Selling / Influencing, Time Management, Leadership, Presentations (all: £1.50)

View it here on iTunes

View it on Android (Google Play) here


Croft Tips

Random short tips on six subjects, android and apple:

free version: just 300 tips, 4 subjects

paid version (only 69p!) – much more content (2000 tips!) and all six subjects

Coming soon:

  • Daily happiness and success action plans,
  • 8 subjects in 10 daily lessons each

onwards and appwards!


January 7, 2013

What to do if your project is going pear-shaped

Filed under: Lists, Project Management — Tags: , , , , — chriscroft @ 2:38 pm

A slightly experimental and unfinished list, but one which I hope you will still find useful (and may want to add to!)

What to do if your project is going pear-shaped:

Customer options
(one or more of the following)

wait for them to finish
agree new timescales
find someone else (maybe start looking secretly)
ditch the project so we no longer need it
sue them
get more visibility of what they’re doing
take more control
take it over and finish it yourself
negotiate to reduce the price
do some work ourselves to help them finish it
give them more money to help them finish it faster
agree to reduced quality

Supplier options

slip the project (quality remains OK but delivery is late)
crash the project (throw resources at it – time is OK but cost goes up)
reduce quality in order to achieve time and cost promises
decide whether to tell the customer what you are doing – if in doubt, tell them!
stop and end it (and take the flak)
deliver what you have & let the customer finish it
buy in an answer from someone else / subcontract
buy in a team who can help you do it
believe in what you have (add more resources and hope to solve)
renegotiate contracts – price / cost / quality
restart from scratch
do the minimum to fulfill the contract (bit of a last resort!)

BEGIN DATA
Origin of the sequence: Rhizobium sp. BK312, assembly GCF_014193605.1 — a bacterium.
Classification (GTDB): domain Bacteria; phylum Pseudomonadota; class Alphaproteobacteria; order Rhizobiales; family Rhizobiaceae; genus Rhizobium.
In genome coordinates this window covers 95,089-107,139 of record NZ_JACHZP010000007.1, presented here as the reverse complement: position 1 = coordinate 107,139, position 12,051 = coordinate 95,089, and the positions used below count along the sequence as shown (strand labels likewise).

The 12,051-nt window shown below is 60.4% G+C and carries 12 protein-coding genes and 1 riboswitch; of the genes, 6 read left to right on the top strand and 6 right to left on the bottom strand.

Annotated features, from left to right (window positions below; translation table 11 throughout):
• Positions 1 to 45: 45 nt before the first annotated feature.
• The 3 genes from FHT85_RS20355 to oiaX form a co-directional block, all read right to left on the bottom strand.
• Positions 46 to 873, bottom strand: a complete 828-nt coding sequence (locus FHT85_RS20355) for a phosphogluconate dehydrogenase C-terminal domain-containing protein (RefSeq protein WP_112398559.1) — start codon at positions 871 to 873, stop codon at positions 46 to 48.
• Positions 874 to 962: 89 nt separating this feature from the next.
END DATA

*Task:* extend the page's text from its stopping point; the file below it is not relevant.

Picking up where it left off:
what did I miss?


January 5, 2013

Megaphone Selling

Judging by The Apprentice, Alan Sugar’s idea of a “great sales person” seems to be someone pushy and loud, who has no shame when it comes to hassling passers by.

And I want to say “NO!”

The two most important qualities of a sales person are

a) being liked


b) being a good listener

and often the Apprentice “sales people” have neither.

Walking around the streets heckling people with a megaphone isn’t selling. Barging in to a customer’s office and ramming your proposition down their throat isn’t selling. Selling is getting to know your customers, understanding them, and based on a knowledge of their needs, giving them what they want. Or at least showing them how what you are offering can help them. Louder isn’t going to be better, and you can’t win arguments by being louder – listening is the only way to turn someone around.

And of course my two sales qualities are related, because being a good listener will make you more likely to be liked. The objective is to be liked by as many people as possible, because every customer who doesn’t like you is almost certainly a lost sale.


And by the way, on The Apprentice they don’t do their brainstorming correctly either – as soon as the first idea comes in they judge it, often negatively, so the creative people soon give up. Ideally they would collect as many ideas as possible, sparking off each other, recording everything good or bad, and then, after that, select the best one. And the manager should keep out of it rather than pushing their own pet idea.

There we are, that’s the end of my rant, I feel better now!

Onwards and upwards


PS Have a look at 45 minutes of good stuff from David Allen, the time management guru, for free on youtube –

January 2, 2013

Board Games I love

Filed under: Gadgets, Lists — Tags: , — chriscroft @ 3:45 pm

Some are out of print now but you might find them on ebay


Hare & Tortoise – funny race game with no dice

Cul De Sac – two player maze creation game

Diplomacy – the ultimate game of deals and deceit – takes 2 days!!

Adel Verpflichtet – hilarious auction thieving bluff game

Scotland Yard – one person tries to escape and all the others try to find him

Laska – great improved version of draughts / checkers

Havannah – two player hexagonal linking game

G0 – the greatest game of all, and simply beautiful

DaVinci Code game – guess which numbers the other people have – nice deduction game

Six Day Race (aka 6-tage rennen) – Cycling race game that is clever and simple, with slipstreaming and no dice

Pit – hilarious and loud card game

Press Ups (1974) – first to press down their coloured pegs wins – abstract game

Foxy (1977)  – slide a tube over the board trying to get rid of your pieces as the fall into the empty holes

Labyrinth – tile sliding game

Labyrinth card game – different to the above and also brilliant



and sociable puzzles I love are…………………………

Rush  Hour / Safari rush hour

Hot spot

Lunar Lockout

Chocolate Fix